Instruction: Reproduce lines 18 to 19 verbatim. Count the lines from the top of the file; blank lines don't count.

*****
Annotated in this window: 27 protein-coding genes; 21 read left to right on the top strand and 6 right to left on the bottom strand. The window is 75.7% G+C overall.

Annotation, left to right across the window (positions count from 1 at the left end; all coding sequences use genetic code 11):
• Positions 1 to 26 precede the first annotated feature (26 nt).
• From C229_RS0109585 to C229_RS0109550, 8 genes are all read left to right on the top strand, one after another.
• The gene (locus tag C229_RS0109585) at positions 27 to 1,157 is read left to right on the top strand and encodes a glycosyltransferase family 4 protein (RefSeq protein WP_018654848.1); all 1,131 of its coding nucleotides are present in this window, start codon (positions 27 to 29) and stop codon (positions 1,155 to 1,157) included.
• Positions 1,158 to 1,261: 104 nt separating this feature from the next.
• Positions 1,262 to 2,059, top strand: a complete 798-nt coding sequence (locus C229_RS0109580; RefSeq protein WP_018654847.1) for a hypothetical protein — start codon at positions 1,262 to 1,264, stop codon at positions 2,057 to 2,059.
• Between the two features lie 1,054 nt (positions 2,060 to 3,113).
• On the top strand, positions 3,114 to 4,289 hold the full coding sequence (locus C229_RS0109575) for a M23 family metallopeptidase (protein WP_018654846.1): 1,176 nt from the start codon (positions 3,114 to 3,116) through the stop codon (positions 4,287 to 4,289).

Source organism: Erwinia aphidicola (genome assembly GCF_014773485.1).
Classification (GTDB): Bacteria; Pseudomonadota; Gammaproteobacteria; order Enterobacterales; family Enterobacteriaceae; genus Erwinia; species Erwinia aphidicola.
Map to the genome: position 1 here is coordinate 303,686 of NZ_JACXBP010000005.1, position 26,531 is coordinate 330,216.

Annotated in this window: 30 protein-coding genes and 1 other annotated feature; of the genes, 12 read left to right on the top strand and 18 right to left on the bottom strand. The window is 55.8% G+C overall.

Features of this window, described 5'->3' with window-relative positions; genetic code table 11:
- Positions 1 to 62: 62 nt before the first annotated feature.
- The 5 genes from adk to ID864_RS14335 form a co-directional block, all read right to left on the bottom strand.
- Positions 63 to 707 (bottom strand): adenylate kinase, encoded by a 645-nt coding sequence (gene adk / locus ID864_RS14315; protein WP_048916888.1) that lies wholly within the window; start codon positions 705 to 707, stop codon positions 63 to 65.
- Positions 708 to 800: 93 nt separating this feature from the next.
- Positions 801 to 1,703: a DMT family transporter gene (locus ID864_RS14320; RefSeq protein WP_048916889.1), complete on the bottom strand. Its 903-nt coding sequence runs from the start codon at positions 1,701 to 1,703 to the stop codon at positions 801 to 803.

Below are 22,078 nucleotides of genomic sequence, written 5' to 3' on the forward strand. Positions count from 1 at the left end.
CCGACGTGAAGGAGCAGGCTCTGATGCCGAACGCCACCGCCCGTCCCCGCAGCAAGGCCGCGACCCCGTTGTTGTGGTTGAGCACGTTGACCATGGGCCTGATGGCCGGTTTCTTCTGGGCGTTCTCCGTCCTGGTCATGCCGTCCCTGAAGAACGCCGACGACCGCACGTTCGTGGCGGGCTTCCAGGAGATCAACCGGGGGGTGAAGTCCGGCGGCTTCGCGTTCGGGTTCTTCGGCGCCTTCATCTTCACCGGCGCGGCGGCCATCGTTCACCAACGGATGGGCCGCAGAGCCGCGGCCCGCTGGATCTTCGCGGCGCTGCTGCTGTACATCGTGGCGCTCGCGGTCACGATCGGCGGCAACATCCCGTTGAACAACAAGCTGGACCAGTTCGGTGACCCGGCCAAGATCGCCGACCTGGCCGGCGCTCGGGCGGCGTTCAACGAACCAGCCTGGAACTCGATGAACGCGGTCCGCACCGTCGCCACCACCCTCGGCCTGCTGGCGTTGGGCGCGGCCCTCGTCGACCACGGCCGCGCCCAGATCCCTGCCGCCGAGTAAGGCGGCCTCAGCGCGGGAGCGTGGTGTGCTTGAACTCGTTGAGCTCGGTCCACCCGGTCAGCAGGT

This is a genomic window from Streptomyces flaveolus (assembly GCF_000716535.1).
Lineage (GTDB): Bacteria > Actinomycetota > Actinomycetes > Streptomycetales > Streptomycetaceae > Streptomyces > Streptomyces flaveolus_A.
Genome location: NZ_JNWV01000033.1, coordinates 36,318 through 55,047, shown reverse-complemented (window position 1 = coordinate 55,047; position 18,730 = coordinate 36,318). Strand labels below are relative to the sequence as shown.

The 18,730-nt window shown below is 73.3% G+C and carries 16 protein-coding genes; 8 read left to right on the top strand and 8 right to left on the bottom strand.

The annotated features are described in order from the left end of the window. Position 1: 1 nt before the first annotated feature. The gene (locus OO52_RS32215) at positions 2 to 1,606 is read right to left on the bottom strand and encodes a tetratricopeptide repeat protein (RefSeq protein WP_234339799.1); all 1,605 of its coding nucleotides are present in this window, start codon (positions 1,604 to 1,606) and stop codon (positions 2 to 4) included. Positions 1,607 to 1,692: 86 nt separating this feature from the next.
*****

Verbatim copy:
- Positions 708 to 800: 93 nt separating this feature from the next.
- Positions 801 to 1,703: a DMT family transporter gene (locus ID864_RS14320; RefSeq protein WP_048916889.1), complete on the bottom strand. Its 903-nt coding sequence runs from the start codon at positions 1,701 to 1,703 to the stop codon at positions 801 to 803.